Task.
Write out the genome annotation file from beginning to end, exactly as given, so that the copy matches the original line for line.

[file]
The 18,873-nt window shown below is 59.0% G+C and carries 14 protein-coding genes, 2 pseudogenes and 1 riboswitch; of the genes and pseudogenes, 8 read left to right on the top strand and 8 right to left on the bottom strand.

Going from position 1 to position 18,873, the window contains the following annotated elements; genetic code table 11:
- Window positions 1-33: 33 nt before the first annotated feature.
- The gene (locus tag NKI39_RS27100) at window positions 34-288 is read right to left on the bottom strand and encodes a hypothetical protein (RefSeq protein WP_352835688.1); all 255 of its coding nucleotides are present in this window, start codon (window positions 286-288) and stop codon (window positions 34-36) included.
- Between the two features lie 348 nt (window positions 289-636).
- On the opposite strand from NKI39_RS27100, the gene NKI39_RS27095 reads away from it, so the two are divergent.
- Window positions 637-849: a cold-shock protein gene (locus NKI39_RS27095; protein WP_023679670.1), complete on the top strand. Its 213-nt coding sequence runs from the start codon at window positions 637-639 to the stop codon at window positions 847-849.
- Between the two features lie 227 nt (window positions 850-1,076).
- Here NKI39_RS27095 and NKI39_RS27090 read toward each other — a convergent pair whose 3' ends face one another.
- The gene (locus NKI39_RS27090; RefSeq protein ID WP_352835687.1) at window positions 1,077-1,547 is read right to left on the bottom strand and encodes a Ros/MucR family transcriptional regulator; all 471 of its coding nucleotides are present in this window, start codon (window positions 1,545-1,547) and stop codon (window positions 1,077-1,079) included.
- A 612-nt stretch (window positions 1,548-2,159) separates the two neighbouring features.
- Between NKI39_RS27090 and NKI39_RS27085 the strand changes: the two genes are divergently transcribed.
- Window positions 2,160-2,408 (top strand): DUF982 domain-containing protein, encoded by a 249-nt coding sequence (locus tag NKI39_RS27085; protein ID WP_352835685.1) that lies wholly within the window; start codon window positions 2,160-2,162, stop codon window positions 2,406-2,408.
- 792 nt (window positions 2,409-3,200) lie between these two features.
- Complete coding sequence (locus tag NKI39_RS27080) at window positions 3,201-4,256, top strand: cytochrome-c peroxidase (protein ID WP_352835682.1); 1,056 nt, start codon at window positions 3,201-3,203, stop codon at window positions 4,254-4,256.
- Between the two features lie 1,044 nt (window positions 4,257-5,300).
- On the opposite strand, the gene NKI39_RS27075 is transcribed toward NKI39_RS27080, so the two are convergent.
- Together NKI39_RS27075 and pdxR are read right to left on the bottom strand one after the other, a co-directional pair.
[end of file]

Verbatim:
The 18,873-nt window shown below is 59.0% G+C and carries 14 protein-coding genes, 2 pseudogenes and 1 riboswitch; of the genes and pseudogenes, 8 read left to right on the top strand and 8 right to left on the bottom strand.

Going from position 1 to position 18,873, the window contains the following annotated elements; genetic code table 11:
- Window positions 1-33: 33 nt before the first annotated feature.
- The gene (locus tag NKI39_RS27100) at window positions 34-288 is read right to left on the bottom strand and encodes a hypothetical protein (RefSeq protein WP_352835688.1); all 255 of its coding nucleotides are present in this window, start codon (window positions 286-288) and stop codon (window positions 34-36) included.
- Between the two features lie 348 nt (window positions 289-636).
- On the opposite strand from NKI39_RS27100, the gene NKI39_RS27095 reads away from it, so the two are divergent.
- Window positions 637-849: a cold-shock protein gene (locus NKI39_RS27095; protein WP_023679670.1), complete on the top strand. Its 213-nt coding sequence runs from the start codon at window positions 637-639 to the stop codon at window positions 847-849.
- Between the two features lie 227 nt (window positions 850-1,076).
- Here NKI39_RS27095 and NKI39_RS27090 read toward each other — a convergent pair whose 3' ends face one another.
- The gene (locus NKI39_RS27090; RefSeq protein ID WP_352835687.1) at window positions 1,077-1,547 is read right to left on the bottom strand and encodes a Ros/MucR family transcriptional regulator; all 471 of its coding nucleotides are present in this window, start codon (window positions 1,545-1,547) and stop codon (window positions 1,077-1,079) included.
- A 612-nt stretch (window positions 1,548-2,159) separates the two neighbouring features.
- Between NKI39_RS27090 and NKI39_RS27085 the strand changes: the two genes are divergently transcribed.
- Window positions 2,160-2,408 (top strand): DUF982 domain-containing protein, encoded by a 249-nt coding sequence (locus tag NKI39_RS27085; protein ID WP_352835685.1) that lies wholly within the window; start codon window positions 2,160-2,162, stop codon window positions 2,406-2,408.
- 792 nt (window positions 2,409-3,200) lie between these two features.
- Complete coding sequence (locus tag NKI39_RS27080) at window positions 3,201-4,256, top strand: cytochrome-c peroxidase (protein ID WP_352835682.1); 1,056 nt, start codon at window positions 3,201-3,203, stop codon at window positions 4,254-4,256.
- Between the two features lie 1,044 nt (window positions 4,257-5,300).
- On the opposite strand, the gene NKI39_RS27075 is transcribed toward NKI39_RS27080, so the two are convergent.
- Together NKI39_RS27075 and pdxR are read right to left on the bottom strand one after the other, a co-directional pair.